Peridot

Peridot (chrysolite), a stunning semi-precious gemstone formed deep within the earth and brought to the surface through volcanic eruptions, is one of the few gems that exist in only one colour.

This gem’s saturation and colour can vary with origin, however, Peridot comes in many beautiful shades of green and is one of few gems that is never treated for colour in any way. The lime green colour is the most traditional representation which can often be seen in both modern and antique jewellery.

With a hardness of 3-4 on the Mohs’ scale of mineral hardness, Peridot is not as hard as other precious and semi-precious stones, although this generally doesn’t effect value. It is common to find peridot rough in the USA, Asia, North Africa, the Middle East, and a few specific mines in Norway. However, some of the most beautiful gem-quality Peridots originate from Asia and Pakistan.

Historically, Peridot was referred to as Olivine. This is most likely due the colour similarities between the gem and green olives. However, in 1705 at St. Albany Abbey it was re-named to Peridot to reduce its confusion with the Emerald trade.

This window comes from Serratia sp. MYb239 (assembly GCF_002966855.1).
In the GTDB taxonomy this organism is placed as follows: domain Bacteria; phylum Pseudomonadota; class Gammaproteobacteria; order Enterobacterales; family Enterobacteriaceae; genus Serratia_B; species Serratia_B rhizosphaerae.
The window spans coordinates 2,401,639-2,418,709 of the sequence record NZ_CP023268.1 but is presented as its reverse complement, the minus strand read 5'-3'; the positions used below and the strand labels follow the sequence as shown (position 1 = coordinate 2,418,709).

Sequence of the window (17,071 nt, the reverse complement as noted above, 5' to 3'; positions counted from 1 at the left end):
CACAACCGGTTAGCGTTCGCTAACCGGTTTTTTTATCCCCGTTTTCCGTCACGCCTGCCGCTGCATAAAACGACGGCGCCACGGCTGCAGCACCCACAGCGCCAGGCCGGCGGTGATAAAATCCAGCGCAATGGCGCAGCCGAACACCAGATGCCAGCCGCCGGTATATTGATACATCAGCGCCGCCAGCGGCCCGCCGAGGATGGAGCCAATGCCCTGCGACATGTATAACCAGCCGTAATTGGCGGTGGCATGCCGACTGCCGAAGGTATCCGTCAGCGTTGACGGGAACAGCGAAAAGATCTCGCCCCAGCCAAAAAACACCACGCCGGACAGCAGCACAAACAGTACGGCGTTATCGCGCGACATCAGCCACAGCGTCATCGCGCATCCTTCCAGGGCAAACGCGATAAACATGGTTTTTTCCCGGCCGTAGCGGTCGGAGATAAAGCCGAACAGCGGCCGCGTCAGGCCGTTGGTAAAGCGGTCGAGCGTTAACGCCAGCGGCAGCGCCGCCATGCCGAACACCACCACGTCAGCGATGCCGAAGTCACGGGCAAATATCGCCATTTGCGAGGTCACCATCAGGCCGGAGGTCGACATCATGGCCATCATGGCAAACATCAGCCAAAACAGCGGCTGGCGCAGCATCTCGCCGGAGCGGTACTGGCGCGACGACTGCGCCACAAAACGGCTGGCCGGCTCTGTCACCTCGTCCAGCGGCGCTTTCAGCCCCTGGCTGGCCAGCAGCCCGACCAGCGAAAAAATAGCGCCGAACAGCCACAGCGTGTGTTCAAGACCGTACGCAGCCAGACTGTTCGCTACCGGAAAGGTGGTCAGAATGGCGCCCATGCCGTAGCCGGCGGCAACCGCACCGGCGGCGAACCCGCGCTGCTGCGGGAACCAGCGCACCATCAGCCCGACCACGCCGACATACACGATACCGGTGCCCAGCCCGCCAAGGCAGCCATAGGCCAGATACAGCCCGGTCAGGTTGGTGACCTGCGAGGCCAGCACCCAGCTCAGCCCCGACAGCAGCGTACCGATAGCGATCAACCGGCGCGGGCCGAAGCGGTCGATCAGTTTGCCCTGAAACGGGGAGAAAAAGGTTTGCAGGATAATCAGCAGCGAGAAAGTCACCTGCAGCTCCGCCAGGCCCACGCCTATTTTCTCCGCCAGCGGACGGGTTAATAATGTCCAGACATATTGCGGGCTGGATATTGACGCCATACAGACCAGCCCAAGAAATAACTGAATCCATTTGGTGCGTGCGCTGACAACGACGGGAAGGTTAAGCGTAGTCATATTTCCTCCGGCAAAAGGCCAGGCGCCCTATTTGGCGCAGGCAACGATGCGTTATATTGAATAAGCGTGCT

Peridot (chrysolite) is the birthstone for the zodiac sign of Libra and one of three birthstones for birth month of August with the others being Spinel and Onyx (Sardonyx).

The scales that represent the Libra symbolise the Libra’s need for balance throughout their life and Peridots are believed to help the Libra in maintaining their intellect and a balance in their life, as well as balance in their physical, mental, emotional, and spiritual health.
Peridot, which has been used throughout history by different civilisations, was associated with the sun by the Ancient Egyptians and thought to protect the wearer from evil. It is also said to increase the curative power of medicinal drugs and aid in warding off negativity.